Principal Investigator: Nico Trocmé
Funding Source: Public Health Agency of Canada/ Canadian Institute for Health Research
The National Child Welfare Outcome Matrix (NOM) was developed in consultation with provincial, territorial, and First Nations service providers as an initiative of the provincial and territorial Directors of Child Welfare (DCW) and Human Resources Development Canada. The NOM provides a framework for tracking outcomes for children and families receiving child welfare services that can be used as a common set of indicators across jurisdictions. It is designed to reflect the complex balance that child welfare authorities maintain between a child’s immediate need for protection; a child’s long-term requirement for a nurturing and stable home; a family’s potential for growth, and; the community’s capacity to meet a child’s needs. The NOM includes four nested domains: child safety, child well-being, permanence, and family and community support.
Researchers from the universities of McGill and Toronto have collaborated with child welfare agencies interested in applying and adapting the NOM to support data informed service design and delivery. For the past four years, McGill-based researchers have been collaborating with a federal/provincial/territorial (FPT) committee to provide support in generating and analyzing data relating to the ten NOM indicators. At present, the committee has collected and begun preliminary analysis on four years of national test data. Through the Evidence-Based Management project, Montreal’s Anglophone child welfare agency has adopted an incremental strategy to generate data based on six of the NOM child and family outcomes indicators. A similar initiative is being piloted in three Francophone agencies. Additionally, researchers are exploring with several First Nations child welfare agencies the development of culturally relevant and agency specific indicators within the NOM framework.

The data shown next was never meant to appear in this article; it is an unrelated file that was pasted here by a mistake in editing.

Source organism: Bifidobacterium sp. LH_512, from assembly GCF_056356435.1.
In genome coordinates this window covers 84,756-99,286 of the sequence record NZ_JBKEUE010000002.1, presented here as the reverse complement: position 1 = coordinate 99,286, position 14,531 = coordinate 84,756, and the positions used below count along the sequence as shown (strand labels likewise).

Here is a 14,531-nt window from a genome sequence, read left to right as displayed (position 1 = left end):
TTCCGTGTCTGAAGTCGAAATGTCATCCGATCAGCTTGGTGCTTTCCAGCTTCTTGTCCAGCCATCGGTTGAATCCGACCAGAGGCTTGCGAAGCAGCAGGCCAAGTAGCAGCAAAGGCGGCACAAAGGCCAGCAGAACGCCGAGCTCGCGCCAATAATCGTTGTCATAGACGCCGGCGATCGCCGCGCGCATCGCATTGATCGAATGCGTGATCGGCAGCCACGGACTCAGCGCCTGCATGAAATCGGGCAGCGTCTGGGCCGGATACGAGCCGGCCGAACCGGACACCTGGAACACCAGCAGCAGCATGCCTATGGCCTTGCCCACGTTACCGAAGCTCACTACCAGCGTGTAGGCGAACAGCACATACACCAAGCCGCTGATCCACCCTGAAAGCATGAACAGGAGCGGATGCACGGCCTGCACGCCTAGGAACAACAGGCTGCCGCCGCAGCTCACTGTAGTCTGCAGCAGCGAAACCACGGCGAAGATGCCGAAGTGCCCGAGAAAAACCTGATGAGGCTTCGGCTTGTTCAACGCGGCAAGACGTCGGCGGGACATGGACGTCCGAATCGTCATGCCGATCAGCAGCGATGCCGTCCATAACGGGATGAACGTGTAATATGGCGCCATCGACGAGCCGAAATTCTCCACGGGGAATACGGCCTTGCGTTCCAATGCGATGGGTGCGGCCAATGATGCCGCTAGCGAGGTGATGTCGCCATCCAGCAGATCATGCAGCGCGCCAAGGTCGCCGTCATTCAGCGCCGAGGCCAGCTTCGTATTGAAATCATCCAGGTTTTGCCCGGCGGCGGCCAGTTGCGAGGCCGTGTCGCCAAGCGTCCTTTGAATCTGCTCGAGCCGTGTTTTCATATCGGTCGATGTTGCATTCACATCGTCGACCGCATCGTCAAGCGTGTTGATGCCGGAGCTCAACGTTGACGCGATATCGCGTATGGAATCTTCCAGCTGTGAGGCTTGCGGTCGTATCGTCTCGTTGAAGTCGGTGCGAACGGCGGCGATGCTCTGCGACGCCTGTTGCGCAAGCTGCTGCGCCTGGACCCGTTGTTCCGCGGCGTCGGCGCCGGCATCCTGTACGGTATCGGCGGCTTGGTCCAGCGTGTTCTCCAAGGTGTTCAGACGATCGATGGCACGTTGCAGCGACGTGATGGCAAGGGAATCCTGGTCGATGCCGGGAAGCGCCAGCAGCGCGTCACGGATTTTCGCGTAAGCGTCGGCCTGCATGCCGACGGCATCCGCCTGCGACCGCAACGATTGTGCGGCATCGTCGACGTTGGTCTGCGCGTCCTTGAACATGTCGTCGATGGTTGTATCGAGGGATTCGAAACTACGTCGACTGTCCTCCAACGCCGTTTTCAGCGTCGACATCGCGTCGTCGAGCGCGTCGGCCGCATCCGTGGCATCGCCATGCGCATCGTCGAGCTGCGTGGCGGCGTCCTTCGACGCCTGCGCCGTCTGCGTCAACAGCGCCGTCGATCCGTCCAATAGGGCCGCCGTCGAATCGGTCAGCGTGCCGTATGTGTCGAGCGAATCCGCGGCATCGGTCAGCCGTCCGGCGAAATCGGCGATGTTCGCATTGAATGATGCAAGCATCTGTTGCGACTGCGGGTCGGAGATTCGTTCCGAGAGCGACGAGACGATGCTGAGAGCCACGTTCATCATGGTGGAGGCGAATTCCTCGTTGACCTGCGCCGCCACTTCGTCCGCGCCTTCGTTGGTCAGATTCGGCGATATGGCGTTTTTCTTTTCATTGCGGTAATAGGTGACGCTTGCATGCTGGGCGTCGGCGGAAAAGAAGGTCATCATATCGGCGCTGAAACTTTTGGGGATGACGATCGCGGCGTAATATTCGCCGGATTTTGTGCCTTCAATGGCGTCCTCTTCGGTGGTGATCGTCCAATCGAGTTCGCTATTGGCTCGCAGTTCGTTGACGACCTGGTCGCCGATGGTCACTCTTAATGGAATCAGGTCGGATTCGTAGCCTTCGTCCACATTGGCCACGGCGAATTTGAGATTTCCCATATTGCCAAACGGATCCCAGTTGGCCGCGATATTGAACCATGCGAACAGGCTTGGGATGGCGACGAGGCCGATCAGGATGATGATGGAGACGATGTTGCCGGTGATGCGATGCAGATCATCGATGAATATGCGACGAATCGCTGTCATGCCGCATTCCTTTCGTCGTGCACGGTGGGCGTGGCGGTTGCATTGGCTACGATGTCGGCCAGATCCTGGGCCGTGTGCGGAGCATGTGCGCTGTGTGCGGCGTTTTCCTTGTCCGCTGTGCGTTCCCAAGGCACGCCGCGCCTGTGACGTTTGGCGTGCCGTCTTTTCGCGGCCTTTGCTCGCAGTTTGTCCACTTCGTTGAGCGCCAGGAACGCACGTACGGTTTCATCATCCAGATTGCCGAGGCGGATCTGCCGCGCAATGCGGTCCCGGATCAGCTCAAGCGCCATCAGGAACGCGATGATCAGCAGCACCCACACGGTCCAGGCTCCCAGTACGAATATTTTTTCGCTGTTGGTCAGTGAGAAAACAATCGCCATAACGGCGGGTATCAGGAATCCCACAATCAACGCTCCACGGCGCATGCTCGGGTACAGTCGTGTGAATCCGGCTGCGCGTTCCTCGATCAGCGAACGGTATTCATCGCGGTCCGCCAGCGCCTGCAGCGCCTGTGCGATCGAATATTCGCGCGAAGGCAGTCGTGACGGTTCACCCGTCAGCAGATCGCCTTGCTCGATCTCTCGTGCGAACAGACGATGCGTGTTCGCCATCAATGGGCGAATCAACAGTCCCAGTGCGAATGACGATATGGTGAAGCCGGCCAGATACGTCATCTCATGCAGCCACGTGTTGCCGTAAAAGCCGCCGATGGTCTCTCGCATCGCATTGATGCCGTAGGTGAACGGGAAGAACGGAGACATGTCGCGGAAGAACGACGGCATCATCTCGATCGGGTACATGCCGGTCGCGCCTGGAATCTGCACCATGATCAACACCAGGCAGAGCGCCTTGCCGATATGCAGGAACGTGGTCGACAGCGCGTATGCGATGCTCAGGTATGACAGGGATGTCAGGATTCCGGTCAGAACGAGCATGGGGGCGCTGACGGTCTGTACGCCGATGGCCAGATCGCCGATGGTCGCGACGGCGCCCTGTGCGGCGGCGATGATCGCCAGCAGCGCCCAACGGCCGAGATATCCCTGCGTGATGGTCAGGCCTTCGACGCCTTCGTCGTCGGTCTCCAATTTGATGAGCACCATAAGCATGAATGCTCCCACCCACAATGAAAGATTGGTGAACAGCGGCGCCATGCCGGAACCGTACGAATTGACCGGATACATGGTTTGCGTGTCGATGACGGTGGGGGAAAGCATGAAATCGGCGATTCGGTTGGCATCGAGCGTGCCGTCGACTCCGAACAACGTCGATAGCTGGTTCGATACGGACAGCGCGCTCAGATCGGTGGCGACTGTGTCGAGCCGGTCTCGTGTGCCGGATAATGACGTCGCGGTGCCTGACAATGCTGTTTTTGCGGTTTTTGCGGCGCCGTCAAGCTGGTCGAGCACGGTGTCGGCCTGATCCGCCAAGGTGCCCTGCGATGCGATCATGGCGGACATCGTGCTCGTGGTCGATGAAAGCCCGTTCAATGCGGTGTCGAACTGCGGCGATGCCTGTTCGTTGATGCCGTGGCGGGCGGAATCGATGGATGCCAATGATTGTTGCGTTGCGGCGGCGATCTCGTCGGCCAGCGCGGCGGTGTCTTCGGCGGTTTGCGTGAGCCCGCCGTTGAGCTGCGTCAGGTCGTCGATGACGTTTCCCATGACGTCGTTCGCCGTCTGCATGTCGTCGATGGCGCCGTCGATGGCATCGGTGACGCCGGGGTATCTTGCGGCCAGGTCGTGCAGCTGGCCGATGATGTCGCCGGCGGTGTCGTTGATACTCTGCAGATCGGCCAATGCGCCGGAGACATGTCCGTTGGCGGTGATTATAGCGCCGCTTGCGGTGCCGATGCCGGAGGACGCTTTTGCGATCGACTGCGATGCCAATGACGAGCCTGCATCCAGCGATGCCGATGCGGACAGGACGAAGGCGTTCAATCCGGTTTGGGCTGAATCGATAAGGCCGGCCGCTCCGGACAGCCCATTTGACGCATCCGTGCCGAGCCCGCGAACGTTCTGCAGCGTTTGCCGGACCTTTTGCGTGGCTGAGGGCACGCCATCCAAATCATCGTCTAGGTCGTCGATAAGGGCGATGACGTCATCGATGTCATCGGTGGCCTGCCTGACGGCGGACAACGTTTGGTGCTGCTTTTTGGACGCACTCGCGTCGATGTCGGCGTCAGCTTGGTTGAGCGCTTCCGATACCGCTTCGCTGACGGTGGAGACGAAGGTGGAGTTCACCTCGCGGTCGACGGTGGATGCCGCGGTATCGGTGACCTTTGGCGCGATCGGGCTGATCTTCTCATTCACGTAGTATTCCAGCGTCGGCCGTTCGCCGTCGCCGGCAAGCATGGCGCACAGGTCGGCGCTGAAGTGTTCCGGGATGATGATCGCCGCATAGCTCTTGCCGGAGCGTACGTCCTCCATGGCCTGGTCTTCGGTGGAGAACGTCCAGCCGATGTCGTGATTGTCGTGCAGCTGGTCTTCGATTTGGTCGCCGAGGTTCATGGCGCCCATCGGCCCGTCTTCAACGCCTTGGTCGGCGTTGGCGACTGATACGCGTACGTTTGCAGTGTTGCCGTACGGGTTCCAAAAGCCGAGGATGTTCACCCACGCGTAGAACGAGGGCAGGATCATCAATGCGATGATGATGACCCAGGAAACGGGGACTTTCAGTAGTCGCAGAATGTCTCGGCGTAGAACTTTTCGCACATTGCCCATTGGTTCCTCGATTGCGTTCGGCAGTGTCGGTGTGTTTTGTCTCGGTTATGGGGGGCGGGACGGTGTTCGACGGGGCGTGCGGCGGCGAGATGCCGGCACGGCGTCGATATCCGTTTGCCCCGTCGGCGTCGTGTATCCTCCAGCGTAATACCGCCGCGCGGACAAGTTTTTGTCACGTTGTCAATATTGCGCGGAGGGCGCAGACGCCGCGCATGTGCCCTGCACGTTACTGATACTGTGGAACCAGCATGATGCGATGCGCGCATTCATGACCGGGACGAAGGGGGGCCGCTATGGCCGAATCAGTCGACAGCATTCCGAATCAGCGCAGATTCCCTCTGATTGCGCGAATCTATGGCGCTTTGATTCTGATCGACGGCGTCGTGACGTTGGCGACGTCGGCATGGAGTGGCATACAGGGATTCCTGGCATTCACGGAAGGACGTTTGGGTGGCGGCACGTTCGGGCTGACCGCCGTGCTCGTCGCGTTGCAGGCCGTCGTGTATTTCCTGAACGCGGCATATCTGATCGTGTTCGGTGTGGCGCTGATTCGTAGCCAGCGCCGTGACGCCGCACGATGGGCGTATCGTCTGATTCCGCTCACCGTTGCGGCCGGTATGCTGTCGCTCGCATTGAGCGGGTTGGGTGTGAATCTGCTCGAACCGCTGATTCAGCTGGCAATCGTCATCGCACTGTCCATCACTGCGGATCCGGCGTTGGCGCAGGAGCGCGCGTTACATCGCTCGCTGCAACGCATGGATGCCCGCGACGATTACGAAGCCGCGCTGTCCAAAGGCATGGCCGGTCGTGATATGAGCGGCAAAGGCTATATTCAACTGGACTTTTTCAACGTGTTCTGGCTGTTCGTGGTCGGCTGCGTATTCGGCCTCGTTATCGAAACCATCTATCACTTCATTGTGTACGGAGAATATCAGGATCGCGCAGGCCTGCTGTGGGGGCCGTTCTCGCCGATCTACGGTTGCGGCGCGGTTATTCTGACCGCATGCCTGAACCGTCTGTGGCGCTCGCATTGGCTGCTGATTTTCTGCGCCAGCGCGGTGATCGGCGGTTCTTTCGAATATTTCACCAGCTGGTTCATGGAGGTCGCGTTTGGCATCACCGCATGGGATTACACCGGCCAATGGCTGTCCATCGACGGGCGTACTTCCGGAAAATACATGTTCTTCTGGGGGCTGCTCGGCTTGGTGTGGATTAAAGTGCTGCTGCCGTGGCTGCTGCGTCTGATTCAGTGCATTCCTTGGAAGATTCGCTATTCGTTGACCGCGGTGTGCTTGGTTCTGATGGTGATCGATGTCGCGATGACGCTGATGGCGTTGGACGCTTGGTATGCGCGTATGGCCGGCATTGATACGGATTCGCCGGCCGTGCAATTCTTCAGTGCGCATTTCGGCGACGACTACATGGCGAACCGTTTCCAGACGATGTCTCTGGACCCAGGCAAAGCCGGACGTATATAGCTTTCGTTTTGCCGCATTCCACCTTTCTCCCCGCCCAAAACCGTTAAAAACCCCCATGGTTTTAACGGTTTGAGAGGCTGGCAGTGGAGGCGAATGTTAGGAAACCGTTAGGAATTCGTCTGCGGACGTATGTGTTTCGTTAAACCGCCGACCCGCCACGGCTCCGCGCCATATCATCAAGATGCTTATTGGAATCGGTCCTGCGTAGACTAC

An updated version of the NOM was finalized in September, 2009. Ancillary documents including a summary measure of each indicator, a thesaurus, and a province/territory-specific service flow-through chart were also developed. An invitational roundtable meeting is planned for the fall of 2009 to bring together the Canadian DCW and leading child welfare outcomes researchers in order to discuss the progress and future directions of national child welfare outcome measures.
Work revising the NOM and NOM-related initiatives were enabled through funding from the Centre of Excellence for Child Welfare, the RBC Children’s Services Research and Training Program, and the Social Sciences and Humanities Research Council (SSHRC).